• I’m from the UK, I was born here.
  • Both of my parents were born here.
  • I’ve never lived in the Caribbean, so I’ve never left there or moved here.
  • I’ve never been to Jamaica.

My story is quite boring on the face of it, and the only reason I am classed as British instead of English on official papers is because my dad is black, and therefore I am ‘Mixed British – White & Black Caribbean’, or ‘Other’ on a bad day.

This is where my disappointment in society in 2020 starts and ends. How can someone that was born in the UK and have lived here for all of their life, be classed as ‘Other’. It makes no sense! It strengthens the feeling of less importance than others, and strengthens the feeling of being different without even looking in the mirror at your different skin. Combine this with the common phrases I highlighted at the beginning of this post, and you can see why it’s difficult to hold your head up confidently in every day settings with tensions as high as they are around race and culture.

Simply put, you have to get on with it and you have to get used to it, but it never goes away.

Tell me more about Anguilla!

To make things confusing, my immediate family actually do live in the Caribbean! Now,  you may ask why I didn’t move to Anguilla – it’s a legitimate question and it often follows after a proper conversation about my background. If you’re interested, it’s because of my passion for working in technology, and also if I move to the Caribbean then where on earth do I go for a great sunny holiday?!

Anguilla is an extremely small British Overseas Territory, and just like when I describe my birthtown of Slough being near Windsor, the best way to describe Anguilla is to say it’s near Saint Martin/Sint Maarten which was made famous by a cruise ship crashing into the island in Speed 2, and for endless amazing low landings of large aircraft over Maho beach.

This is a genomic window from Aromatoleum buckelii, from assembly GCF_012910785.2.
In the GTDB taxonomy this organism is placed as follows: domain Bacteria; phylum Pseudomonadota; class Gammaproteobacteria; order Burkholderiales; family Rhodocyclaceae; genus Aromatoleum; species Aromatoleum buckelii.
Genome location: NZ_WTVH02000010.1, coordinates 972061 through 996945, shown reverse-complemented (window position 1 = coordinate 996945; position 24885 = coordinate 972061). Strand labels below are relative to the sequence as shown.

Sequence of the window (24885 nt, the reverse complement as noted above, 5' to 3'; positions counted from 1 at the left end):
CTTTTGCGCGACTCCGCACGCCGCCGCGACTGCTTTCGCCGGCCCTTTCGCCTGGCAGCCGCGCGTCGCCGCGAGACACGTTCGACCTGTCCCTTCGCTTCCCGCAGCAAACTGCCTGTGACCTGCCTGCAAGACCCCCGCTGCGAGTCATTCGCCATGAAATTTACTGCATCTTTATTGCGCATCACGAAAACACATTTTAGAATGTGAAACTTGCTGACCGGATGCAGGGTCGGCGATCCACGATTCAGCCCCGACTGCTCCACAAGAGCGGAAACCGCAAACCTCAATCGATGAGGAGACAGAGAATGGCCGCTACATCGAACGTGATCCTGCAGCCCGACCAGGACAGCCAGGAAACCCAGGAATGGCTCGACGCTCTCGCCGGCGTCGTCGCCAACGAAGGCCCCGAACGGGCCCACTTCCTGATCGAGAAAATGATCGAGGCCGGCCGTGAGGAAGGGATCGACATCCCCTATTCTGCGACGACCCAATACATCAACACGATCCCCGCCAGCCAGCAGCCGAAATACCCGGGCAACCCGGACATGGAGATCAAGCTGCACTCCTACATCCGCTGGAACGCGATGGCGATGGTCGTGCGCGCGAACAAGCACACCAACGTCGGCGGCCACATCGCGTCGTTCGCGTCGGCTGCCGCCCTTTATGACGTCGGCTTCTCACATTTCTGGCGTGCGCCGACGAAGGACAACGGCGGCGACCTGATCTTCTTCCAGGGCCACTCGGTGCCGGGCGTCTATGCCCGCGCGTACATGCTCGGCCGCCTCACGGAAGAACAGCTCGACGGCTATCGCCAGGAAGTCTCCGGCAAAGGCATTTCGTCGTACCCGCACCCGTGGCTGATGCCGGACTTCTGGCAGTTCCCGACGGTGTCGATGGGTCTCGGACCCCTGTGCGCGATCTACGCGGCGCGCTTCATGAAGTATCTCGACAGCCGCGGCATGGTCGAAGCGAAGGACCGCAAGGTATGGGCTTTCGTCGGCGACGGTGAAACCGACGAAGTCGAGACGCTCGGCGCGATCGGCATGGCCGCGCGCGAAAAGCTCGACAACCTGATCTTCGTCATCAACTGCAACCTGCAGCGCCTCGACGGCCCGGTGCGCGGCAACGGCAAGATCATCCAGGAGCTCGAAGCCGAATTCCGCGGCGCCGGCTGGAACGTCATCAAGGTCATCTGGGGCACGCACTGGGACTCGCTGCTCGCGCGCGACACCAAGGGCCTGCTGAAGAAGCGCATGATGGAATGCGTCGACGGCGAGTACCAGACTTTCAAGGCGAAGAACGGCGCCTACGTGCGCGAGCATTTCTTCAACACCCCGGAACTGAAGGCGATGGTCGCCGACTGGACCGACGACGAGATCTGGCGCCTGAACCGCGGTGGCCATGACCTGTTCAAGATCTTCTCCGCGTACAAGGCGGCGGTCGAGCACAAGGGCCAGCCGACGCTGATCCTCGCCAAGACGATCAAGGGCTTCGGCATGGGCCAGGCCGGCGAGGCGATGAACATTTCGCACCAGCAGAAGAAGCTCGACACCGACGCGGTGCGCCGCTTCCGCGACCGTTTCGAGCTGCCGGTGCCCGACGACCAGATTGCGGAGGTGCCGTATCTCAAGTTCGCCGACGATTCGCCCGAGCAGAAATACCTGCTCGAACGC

Staying with my immediate family’s traditional style rented Anguillian house, 2015

The island is what I would call a ‘proper’ Caribbean experience, and is extremely safe to explore at your own leasure. It’s notoriously difficult to get to, requiring at least two flights, and is mostly untouched by tourism as a result.

A little known fact about me is that my nan owns a shop called ‘The Aaron-Kane Store’ which sells every day essentials and provides services such as dress modifications, so if you ever visit, be sure to look out of the window of your taxi on the right-hand side as you approach the highway, heading away from Blowing Point’s ferry terminal!

Blowing Point’s Ferry Terminal, 2014

Conclusion

I’m honestly not offended when people use these phrases (perhaps because it’s ‘normal’ for me?), however if you ask this type of question, you contribute to the ~60% of new people that I meet in all walks of life and it’s exhausting. Just by changing the phrase to an open ended question means more to me than anyone will ever know, and I hope for a day when these questions are a thing of the past!